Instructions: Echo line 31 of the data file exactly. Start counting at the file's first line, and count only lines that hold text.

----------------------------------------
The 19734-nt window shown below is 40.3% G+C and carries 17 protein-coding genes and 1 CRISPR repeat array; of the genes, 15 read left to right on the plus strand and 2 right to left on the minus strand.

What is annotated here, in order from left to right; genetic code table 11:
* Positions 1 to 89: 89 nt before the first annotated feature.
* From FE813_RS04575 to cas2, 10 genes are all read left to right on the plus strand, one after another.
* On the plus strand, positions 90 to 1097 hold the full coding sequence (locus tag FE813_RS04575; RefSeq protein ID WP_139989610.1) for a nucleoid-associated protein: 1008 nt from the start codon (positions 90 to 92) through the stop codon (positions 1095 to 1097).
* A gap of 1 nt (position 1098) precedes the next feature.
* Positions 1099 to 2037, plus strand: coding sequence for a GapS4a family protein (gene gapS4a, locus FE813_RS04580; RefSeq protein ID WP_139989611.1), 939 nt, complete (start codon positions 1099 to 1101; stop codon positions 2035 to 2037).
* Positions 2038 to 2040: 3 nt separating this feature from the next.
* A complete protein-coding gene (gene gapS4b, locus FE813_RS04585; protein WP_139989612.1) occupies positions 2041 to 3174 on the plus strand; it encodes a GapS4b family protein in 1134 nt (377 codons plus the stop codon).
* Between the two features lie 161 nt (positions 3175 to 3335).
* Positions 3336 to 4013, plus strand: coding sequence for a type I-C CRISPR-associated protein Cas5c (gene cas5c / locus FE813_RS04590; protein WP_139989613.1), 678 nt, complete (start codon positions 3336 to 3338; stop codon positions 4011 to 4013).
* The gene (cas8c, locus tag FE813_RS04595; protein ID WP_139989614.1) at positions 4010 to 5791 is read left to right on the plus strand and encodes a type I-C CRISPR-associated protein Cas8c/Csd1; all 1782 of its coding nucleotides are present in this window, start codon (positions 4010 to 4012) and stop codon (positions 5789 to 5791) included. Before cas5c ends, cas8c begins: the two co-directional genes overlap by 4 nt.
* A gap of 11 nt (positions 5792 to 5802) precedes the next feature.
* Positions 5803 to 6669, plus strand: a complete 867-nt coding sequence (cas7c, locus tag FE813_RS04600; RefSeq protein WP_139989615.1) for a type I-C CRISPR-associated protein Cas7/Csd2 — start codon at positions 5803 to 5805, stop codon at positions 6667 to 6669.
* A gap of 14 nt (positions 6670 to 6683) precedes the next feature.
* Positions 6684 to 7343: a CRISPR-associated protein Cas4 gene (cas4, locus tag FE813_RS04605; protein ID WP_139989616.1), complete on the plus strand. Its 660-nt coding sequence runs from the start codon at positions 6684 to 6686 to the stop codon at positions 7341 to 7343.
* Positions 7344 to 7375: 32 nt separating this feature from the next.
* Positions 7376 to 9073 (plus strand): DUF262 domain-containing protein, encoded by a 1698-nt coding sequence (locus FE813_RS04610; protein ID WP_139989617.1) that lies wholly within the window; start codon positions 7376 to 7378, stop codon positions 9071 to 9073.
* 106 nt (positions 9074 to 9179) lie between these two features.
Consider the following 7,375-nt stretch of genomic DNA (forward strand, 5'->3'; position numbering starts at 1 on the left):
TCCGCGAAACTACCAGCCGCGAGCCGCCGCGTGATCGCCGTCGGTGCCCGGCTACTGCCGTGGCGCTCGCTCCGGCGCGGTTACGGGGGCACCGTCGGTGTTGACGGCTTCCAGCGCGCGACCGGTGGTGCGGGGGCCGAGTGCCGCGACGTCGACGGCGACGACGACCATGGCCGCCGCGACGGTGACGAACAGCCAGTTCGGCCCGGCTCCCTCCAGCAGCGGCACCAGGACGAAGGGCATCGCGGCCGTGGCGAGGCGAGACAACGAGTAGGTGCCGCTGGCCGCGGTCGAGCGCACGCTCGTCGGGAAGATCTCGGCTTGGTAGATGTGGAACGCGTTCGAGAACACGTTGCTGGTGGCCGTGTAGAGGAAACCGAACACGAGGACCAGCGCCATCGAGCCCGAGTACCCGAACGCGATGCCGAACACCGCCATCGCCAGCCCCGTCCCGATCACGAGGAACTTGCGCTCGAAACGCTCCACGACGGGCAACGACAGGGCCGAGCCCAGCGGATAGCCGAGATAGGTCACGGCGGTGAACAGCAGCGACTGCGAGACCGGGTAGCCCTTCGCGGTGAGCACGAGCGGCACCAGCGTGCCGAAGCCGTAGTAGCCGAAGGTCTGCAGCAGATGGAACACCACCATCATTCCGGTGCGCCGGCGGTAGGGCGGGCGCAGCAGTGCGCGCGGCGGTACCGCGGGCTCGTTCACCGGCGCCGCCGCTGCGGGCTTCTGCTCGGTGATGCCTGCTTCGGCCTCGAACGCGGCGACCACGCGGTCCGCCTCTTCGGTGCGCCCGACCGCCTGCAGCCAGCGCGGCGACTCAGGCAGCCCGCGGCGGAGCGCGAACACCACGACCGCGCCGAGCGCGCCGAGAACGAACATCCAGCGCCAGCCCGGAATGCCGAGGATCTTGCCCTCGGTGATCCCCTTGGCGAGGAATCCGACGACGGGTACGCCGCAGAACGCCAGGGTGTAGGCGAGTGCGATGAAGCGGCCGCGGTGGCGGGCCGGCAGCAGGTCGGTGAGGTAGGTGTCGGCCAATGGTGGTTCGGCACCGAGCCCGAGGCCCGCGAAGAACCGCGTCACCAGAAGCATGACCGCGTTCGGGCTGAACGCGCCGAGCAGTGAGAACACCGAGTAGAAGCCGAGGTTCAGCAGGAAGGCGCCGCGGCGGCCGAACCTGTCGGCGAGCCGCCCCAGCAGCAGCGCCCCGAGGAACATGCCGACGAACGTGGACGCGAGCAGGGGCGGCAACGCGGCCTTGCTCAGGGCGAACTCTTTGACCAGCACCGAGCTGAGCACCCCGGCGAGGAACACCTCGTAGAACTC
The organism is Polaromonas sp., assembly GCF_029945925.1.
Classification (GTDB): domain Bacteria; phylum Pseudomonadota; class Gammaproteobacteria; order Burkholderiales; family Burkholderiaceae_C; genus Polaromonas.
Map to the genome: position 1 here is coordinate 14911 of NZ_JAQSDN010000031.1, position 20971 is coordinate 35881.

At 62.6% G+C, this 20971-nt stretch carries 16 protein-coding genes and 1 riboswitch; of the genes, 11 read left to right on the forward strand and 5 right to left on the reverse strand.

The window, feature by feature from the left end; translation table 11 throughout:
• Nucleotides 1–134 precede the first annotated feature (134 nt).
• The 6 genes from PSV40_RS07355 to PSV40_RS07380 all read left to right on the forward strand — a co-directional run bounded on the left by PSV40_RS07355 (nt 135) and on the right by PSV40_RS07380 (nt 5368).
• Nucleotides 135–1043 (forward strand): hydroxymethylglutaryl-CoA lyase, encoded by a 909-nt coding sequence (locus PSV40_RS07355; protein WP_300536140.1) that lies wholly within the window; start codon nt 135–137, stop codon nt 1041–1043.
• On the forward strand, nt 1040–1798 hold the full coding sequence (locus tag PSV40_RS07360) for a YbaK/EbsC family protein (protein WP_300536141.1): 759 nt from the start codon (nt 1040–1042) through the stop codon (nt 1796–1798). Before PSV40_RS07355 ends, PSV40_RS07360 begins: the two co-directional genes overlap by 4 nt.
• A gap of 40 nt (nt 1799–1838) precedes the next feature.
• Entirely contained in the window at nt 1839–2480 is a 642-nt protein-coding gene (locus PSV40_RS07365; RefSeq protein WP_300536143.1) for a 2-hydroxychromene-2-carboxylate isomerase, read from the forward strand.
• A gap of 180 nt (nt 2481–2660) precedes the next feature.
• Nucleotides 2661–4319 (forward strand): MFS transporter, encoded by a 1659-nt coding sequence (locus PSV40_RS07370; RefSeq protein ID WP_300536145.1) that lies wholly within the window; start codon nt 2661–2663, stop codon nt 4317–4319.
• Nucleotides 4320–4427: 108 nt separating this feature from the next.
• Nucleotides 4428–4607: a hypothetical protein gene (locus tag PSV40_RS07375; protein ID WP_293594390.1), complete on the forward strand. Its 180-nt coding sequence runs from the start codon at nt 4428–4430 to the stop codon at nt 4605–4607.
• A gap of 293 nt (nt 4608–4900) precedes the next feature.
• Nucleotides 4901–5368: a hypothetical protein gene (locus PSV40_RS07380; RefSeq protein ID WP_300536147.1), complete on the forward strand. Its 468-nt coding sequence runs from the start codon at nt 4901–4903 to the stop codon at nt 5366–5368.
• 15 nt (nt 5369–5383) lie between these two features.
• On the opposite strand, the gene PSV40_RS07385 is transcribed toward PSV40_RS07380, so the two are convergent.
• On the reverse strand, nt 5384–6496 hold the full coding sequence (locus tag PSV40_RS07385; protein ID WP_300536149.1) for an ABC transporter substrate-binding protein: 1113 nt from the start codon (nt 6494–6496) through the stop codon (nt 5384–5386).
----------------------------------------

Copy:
• A gap of 40 nt (nt 1799–1838) precedes the next feature.